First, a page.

The French surprised at seeing a large body of infantry where they only expected light troops, began to make immediate dispositions for retreat the absence of their General, however, who was in front with his advanced posts, delayed these movements, and he had scarce arrived, when the allies commenced the attack. He however remained remarkably cool and calmly issued his orders. So far he was doing well, his artillery was effective in supporting his defensive position and the Chasseurs-a-Cheval although small in number were very active repeatedly charging from behind the Steinke Hill, particularly towards Luben and Dornberg's cavalry, his losses were small, only a single gun had been lost to the Freikorps. Even when a charge by the 3rd Hanoverian Hussars finally managed to break into his main position the overall situation was still little changed.

Around 5:30pm Arentschildt’s infantry charging with the bayonet on the left, gained possession of the village of Oldendorf and then took Eichdorf at 6:00pm with a single battalion though quickly supported by horse artillery, while the cavalry of Dörnberg on the right assailed the opposite flank. Arentschildt’s battalions met with a fierce resistance, and nearly one hundred of his brave followers were killed and wounded but the French column had been shaken by the charge, and bringing up his regiment of hussars, they, in a most gallant assault, completed the defeat of the opposing mass.

Dreading now the onset of Dörnberg’s cavalry on the left, the French formed their columns into squares, and commenced a well ordered retreat, pouring a murderous fire from each square, as it successively fell back. General Pécheux accepting now that he would not be able to hold his position had decided to retreat to the north over Eichdorf and Breese the only route left open to him.

The fire of the horse artillery and rockets was brought to bear upon the French, but it had produced little effect, when the 3rd Hussars of the King’s German Legion were ordered to charge. Led on by Major Küper, the hussars rode boldly forward against the square which was in advance but a hollow way not visible at a distance, appeared, on a nearer approach, to run in front of the square, and the squadrons, being unable to pass it, failed in the intended attack, while Captain von Beila and several men and horses were wounded by the enemy’s fire.

Moving, however, round the left flank of the enemy, three squadrons of the hussars formed in front of one of the rear squares, which they charged with distinguished gallantry and complete success, but experienced the loss of captain von Hugo, and cornet Bremer killed, and Captains von Both and Heise wounded, besides many men and horses. The remaining squadrons now broke a third square, and a bold soldier of the fifth squadron, named Heymann, seizing the enemy'’ General Milozinsky, dragged him, with the aid of sergeant Wedemeyer from the midst of the disordered troops. (Corporals Duntemann and Schaper, as well as hussars Stenzig and Schwan were also conspicuous for their gallantry in the attack on the enemy’s squares.)

Meantime the square against which the first attack of the hussars had failed, was charged by the infantry brigade of Lieutenant-Colonel Hugh Halkett, consisting of the battalions of Lauenburg, Langrehr, and Bennigsen, which falling fiercely upon the enemy with the bayonet, forced them to give way, and the hussars pressed after the fugitives.

The French continued to form again in the rear, and they maintained an obstinate resistance in retreat, until the repeated charges of the allies, and the destructive fire of their artillery and rockets, spread such terror through the retiring ranks, that order could no longer be preserved, and breaking, they fled in all directions.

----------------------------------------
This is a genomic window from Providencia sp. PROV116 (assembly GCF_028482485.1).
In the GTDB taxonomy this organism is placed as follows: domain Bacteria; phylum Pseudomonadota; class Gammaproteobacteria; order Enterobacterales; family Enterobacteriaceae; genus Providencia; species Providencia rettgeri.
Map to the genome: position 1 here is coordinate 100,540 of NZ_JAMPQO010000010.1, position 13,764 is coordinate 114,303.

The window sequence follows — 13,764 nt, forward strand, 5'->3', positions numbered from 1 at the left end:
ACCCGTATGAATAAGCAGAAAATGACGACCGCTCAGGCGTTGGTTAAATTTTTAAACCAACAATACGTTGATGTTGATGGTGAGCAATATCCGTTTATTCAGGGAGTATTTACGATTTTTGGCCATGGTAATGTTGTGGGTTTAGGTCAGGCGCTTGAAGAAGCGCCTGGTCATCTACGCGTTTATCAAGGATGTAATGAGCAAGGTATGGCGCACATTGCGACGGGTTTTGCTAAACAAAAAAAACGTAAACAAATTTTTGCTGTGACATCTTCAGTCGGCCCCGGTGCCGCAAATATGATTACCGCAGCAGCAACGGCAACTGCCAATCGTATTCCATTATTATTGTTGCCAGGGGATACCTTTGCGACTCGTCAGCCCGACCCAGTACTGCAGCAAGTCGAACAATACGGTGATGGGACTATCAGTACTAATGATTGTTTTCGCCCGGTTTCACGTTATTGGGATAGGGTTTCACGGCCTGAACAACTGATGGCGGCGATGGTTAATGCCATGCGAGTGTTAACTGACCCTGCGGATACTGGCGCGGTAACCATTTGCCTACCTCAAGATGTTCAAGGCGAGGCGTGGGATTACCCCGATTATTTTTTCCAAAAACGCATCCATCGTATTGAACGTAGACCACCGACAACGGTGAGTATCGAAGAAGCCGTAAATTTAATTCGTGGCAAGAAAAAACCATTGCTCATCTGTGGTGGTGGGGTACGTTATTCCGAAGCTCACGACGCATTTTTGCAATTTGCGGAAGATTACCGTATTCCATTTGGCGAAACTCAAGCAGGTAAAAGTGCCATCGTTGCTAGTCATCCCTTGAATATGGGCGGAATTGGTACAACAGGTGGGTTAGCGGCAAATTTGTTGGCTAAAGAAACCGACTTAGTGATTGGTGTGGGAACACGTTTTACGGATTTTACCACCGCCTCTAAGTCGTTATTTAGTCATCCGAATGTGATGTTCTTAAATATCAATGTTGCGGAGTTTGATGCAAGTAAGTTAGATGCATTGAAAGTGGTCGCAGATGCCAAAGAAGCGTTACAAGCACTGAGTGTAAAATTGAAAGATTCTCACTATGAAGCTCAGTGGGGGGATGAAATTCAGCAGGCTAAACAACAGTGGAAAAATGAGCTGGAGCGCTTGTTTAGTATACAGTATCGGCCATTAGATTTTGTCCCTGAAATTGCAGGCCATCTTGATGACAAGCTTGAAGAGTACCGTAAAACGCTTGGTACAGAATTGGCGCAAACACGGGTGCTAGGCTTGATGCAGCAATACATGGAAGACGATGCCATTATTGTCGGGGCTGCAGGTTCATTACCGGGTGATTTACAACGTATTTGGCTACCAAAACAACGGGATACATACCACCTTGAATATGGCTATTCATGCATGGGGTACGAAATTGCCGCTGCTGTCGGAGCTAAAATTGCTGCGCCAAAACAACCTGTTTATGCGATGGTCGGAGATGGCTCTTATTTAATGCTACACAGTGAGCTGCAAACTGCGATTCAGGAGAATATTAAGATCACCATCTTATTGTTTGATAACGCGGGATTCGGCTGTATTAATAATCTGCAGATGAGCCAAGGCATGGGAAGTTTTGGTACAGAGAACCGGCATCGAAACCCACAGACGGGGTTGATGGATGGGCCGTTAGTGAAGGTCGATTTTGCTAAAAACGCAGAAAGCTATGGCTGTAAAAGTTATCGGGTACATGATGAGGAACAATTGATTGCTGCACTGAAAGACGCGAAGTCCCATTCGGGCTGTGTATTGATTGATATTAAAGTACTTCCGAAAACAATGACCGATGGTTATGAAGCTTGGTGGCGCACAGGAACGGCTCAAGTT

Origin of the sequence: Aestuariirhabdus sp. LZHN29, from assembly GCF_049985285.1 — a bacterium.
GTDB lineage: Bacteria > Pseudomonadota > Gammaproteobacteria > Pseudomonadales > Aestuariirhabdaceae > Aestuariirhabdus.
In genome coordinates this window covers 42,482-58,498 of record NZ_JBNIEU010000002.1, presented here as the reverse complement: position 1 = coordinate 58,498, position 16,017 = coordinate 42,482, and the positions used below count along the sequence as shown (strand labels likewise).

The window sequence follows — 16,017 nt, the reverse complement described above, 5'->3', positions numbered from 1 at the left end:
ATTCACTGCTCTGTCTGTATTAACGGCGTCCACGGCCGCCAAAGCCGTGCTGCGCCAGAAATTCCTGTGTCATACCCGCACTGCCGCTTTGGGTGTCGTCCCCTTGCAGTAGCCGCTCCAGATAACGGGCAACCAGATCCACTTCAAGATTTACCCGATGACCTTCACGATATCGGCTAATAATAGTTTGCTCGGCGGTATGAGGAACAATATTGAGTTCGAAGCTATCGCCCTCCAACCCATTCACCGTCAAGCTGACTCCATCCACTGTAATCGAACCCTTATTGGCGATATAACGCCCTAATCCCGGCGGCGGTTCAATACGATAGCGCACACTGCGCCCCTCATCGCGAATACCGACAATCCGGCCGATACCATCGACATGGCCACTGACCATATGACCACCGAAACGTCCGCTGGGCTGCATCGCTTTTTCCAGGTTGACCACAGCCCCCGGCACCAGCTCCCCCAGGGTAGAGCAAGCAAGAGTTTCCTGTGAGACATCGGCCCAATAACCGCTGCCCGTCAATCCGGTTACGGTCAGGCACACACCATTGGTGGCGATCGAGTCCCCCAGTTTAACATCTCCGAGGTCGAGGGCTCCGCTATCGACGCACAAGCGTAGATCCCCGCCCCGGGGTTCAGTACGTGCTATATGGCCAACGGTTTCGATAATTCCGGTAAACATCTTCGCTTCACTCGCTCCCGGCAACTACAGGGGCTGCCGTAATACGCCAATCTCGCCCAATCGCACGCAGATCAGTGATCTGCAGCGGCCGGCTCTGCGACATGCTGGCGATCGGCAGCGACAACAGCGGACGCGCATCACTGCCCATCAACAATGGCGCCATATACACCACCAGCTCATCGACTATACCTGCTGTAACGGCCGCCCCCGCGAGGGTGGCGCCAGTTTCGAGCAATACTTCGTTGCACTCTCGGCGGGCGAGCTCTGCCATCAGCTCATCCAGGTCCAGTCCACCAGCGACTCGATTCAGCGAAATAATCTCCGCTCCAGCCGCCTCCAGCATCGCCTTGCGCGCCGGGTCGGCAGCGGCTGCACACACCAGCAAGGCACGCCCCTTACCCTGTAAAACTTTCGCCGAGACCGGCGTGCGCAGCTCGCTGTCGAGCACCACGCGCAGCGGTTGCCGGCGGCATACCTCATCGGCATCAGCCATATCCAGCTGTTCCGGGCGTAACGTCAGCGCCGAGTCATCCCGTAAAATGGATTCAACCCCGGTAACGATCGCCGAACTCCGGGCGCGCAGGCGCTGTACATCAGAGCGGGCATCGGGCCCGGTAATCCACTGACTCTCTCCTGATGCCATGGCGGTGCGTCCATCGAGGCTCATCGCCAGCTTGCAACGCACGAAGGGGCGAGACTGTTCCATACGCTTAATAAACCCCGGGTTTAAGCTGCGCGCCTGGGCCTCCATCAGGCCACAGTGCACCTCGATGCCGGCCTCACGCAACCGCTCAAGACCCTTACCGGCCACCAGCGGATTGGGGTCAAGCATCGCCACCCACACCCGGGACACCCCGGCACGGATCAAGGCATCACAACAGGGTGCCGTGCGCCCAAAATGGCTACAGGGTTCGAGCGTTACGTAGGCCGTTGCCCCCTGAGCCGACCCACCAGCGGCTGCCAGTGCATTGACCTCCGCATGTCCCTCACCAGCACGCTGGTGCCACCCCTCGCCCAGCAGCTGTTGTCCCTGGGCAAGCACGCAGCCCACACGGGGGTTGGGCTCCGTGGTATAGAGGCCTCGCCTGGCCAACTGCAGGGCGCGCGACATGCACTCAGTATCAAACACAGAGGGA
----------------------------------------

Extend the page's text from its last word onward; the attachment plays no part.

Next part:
This general disorder soon communicated itself to the troops which had been placed to cover their retreat, and the pursuit having been pushed on to Nahrendorf, the enemy found themselves cut off from the road to Dahlenburg, and obliged to retire by Bleckede, their general, stripped of his horses and baggage, saving himself on foot. About half past seven in the evening, Wallmoden committed the pursuit to the Cossacks and drew back the remainder of the troops to the Göhrde castle, where they encamped.

The day after
The French crossed the Elbe again at Zollenspieker on the following morning, and Tettenborn advancing to Harrburg, cut off all their communications with the left bank of that river. The loss of the Elbe river line and the freedom of movement it gave Blucher was to have a major impact a few days later at Leipzig.

The loss of the French in this engagement amounted to somewhere between one to two thousand killed and taken prisoner, among the latter were General Milozinsky, Colonel Fitzjames aide-de-camp to General Pecheux Colonel Bourdon, and several other officers. Eight pieces of cannon and twelve ammunition wagons were also captured by the allies. The Allies were to claim nearly two thousand men in killed and wounded, besides fifteen hundred prisoners.

The loss of the allied corps amounted to fifty officers, five hundred men, and two hundred horses of the King’s German Legion, the third hussars were the principal sufferers Captain von Hugo, Cornet Bremer, eleven rank and file, and forty-seven horses were killed, and Captains von Beila, von Both, Heise, Adjutant von Bruggemann, Lieutenant von Humboldt, Cornet Oelkers, sixty-four rank and file, and seventy-six horses were wounded.

From want of wagons, many of the wounded were obliged to be left on the field during the night, when the rain fell in torrents, and in the course of the following week, Captains Beila, von Both, and nine hussars of the third died of their wounds.

In 1985 a mass grave containing a thousand bodies from both sides of the conflict was discovered, the site is today marked with a plaque that bears the inscription: "In memory of the soldiers buried here: French, English, Russian and German from battle of 09/16/1813."

An Interesting Map at the local site

Order Of Battle:

Schlacht an der Göhrde
Battle of the Göhrde
Kings German Legion
History of the King’s German Legion Vol II, Ludlow Beamish, North
Gefallene und Verwundete der Göhrdeschlacht
Reenactment 2005
Die Schlacht an der Göhrde 1813 - Bastet, Marc
Die Schlacht bei der Göhrde, 16. September 1813 - Benno Bode
Die Schlacht an der Göhrde. Lützows wilde verwegene Jagd - Ernst-August Nebig
Das Treffen an der Göhrde am 16. September 1813 - Bernhard Schwertfeger
Beiheft zum Militärwochenblatt - Schwertfeger
Geschichte Des Herbstfeldzuges Band 2 - Friederich
Geschichte der Nordarmee, Berlin 1894, 2 - Quistorp
Geschichte des Lützowschen Freicorps
Die Dömitzer Bilderhandschrift aus dem Jahr 1813: Thomas Hemmann
Hanoverian Light Battalions: 1813 - 1815
Hannoverian Freikorps and Landwehr of the Wars of Liberation: the Uniform Plates of Friedrich Neumann
Various Maps

Watch the video: Napoleons Great Blunder: Spain 1808 (January 2022).